via Johnson's Russia List's Facebook Wall by Johnson's Russia List on 3/8/13
NEWSLINK: Russia Won’t Tell Assad to Go, Sees Flexibility Among His Foes #RUSSIA #SYRIA #ASSAD #LAVROV #USA

NEWSLINK: Russia Won't Tell Assad to Go, Sees Flexibility Among His Foes
[Russia won't tell Assad to go, sees flexibility among his foes - Reuters - Steve Gutterman - March 8, 2013 -]...

via Johnson's Russia List's Facebook Wall by Johnson's Russia List on 3/8/13
NEWSLINK: Russia Draws Up Business Plan To Revive The Northern Sea Route #RUSSIA #ARCTIC #TRANSPORT #TRANSIT #ENERGY

NEWSLINK: Russia Draws Up Business Plan To Revive The Northern Sea Route
[Russia Draws Up Business Plan To Revive The Northern Sea Route - - Igor Alexeev - March 7, 2013 -

via Johnson's Russia List's Facebook Wall by Johnson's Russia List on 3/8/13
NEWSLINK: Russia & Georgia: Wine-Tasting #RUSSIA #GEORGIA #TRADE #WINE

NEWSLINK: Russia & Georgia: Wine-Tasting
[Russia & Georgia: wine tasting - Financial Times - Isabel Gorst - March 7, 2013 -] The Financial Times covers preparati...

via Johnson's Russia List's Facebook Wall by Johnson's Russia List on 3/8/13
Envoy Denies Blanket Ban on US Entry for Russian Lawmakers #RUSSIA #USA #MAGNITSKY #VISAS #DUMA @McFaul @McFaulRu

Envoy Denies Blanket Ban on US Entry for Russian Lawmakers
MOSCOW, March 8 (RIA Novosti) ­ US Ambassador to Russia Michael McFaul denied late Thursday that hundreds of Russian legislators may be blacklisted for US entry for supporting a ban on adoptions of...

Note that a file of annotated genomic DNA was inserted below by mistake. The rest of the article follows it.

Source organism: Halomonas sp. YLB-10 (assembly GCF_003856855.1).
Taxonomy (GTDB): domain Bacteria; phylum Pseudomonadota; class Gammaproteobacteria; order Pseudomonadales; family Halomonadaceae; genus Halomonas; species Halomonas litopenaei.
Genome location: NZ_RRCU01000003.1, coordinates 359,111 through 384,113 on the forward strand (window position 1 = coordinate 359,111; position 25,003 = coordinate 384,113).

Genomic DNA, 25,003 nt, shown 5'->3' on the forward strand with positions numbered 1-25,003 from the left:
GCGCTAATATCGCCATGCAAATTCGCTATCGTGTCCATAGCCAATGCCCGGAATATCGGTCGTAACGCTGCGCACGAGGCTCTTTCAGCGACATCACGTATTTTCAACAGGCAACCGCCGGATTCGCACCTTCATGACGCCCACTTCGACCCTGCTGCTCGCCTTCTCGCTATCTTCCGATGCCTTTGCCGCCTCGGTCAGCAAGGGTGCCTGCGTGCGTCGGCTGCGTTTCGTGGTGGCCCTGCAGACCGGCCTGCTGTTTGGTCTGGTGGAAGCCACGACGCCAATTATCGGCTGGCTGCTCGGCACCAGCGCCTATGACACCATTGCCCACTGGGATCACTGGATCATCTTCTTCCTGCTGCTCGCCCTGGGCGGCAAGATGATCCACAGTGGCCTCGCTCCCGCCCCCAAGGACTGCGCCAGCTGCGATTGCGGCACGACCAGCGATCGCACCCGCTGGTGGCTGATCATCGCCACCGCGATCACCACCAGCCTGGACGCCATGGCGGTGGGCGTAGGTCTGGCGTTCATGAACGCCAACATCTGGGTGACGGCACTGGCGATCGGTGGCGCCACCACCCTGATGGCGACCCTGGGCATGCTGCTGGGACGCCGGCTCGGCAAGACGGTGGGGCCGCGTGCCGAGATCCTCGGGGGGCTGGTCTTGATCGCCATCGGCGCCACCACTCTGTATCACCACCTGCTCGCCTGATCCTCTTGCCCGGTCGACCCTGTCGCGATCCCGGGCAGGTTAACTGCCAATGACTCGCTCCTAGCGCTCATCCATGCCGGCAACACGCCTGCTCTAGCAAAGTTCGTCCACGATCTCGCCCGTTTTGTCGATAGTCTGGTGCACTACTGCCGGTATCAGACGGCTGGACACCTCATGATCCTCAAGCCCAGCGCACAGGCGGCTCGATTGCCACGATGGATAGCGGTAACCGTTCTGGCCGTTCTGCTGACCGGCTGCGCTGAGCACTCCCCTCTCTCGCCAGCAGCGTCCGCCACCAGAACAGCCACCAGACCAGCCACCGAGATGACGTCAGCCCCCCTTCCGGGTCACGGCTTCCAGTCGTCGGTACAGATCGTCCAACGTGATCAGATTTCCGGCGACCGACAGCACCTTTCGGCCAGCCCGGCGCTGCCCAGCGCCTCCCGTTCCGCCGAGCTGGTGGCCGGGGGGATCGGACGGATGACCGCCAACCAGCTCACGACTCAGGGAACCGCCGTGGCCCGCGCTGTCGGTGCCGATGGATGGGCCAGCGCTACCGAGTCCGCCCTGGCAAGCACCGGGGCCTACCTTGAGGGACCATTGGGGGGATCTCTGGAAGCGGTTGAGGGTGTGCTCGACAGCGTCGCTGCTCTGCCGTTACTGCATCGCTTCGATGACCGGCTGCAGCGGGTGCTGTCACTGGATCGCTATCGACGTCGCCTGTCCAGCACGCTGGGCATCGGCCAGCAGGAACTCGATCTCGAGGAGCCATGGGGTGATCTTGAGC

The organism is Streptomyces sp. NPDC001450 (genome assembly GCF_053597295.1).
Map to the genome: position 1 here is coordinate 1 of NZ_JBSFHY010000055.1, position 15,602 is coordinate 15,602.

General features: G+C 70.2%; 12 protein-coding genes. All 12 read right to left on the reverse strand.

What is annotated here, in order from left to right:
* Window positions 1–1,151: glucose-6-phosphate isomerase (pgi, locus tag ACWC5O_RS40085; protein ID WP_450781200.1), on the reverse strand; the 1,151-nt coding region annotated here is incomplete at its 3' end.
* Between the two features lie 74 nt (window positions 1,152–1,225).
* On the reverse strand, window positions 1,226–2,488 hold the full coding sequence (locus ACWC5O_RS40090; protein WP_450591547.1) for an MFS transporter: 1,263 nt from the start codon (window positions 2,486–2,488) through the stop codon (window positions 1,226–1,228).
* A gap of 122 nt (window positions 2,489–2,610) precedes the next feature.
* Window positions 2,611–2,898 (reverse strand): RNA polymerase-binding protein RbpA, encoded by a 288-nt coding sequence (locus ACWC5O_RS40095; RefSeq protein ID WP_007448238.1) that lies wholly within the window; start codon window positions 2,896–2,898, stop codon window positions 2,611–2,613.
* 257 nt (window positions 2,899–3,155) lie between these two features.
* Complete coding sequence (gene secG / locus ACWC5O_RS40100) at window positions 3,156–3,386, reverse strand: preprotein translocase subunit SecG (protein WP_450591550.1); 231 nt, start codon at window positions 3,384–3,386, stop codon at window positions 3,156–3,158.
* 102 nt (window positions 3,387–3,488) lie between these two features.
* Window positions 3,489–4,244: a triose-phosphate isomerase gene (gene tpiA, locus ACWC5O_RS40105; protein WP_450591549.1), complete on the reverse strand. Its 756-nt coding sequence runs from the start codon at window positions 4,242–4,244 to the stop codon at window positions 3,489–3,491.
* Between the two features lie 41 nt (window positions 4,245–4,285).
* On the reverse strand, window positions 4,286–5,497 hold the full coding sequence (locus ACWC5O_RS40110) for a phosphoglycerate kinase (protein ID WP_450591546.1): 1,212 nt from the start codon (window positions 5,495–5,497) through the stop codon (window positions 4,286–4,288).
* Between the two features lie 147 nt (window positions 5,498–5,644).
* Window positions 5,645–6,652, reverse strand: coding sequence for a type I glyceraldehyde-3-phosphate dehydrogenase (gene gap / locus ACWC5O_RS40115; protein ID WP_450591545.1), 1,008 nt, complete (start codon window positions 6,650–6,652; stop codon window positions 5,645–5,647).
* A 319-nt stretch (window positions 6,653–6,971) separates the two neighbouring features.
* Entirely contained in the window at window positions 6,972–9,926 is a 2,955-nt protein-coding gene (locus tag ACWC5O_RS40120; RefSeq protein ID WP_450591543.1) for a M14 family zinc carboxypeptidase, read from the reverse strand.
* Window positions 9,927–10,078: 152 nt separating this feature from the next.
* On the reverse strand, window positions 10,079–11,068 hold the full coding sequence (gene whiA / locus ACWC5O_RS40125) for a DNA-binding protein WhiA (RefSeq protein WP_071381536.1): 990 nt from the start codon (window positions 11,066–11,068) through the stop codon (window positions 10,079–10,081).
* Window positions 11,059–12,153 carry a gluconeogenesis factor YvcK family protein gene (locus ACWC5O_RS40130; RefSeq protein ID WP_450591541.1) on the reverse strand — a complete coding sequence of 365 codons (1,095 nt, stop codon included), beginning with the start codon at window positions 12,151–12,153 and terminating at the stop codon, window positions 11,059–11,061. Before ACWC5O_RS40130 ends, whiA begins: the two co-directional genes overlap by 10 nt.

via Johnson's Russia List's Facebook Wall by Johnson's Russia List on 3/8/13
EU liberals support revival of Helsinki Process in Russia #RUSSIA #HELSINKI #EU #POLITICS #HUMANRIGHTS #DEMOCRACY

EU liberals support revival of Helsinki Process in Russia
TALLINN. March 7 (Interfax) - Members of EU liberal and democratic parties and movements said they were concerned that Moscow was straying from its international obligations in the Council of Europ...

via Johnson's Russia List's Facebook Wall by Johnson's Russia List on 3/8/13
Russian president explains falling output with market conditions #RUSSIA #ECONOMY

Russian president explains falling output with market conditions
(Interfax - Vologda, 7 March, 2013) Russian President Vladimir Putin has promised that the nomination of the new head of the central bank will be a surprise for everyone. "It will be unexpected and...

via oD Russia by Anastasia Kirilenko on 3/8/13
Today is International Women’s Day, a holiday in Russia, though possibly with few celebrations in the penal colonies where the Pussy Riot women are being held. Open Democracy Russia is proud to publish two letters from the prison blog of one of them, Maria (Masha) Alyokhina, to Anastasia Kirilenko.

The thoughts of a prisoner – they’re not free either. They keep returning to the same things.

Alexander Solzhenitsyn, A day in the life of Ivan Denisovich

‘Unfortunately, by the time you get this letter my thoughts will probably have changed completely; perhaps even my problems will have radically changed. Most importantly, I could be sent to another penal colony before the parole hearing. So I will limit myself to talking about the present, and there’s quite a lot to say about that. As to what happens later on, we’ll see.
‘I’m still in solitary, but this absolutely doesn’t stop me thinking about how to change the system. Indeed, it’s impossible not to think about that here. The word “system” is itself a cliché, but even the phrase “improve the efficiency of prisons” is wrong, mainly because efficiency is a result. A result can be achieved by a combination of methods: here the method is a statute. It is, of course, a very tall order to change things (lots of them) at the level of legislation, but I increasingly realise that the method/result is not at all what’s so upsetting.
‘There is a kind of objective reality in Putin’s policies whereby one can go to prison for nothing. Inside the prison one can also be punished for nothing, and prison, like any institution, is usually a mirror of the way things are.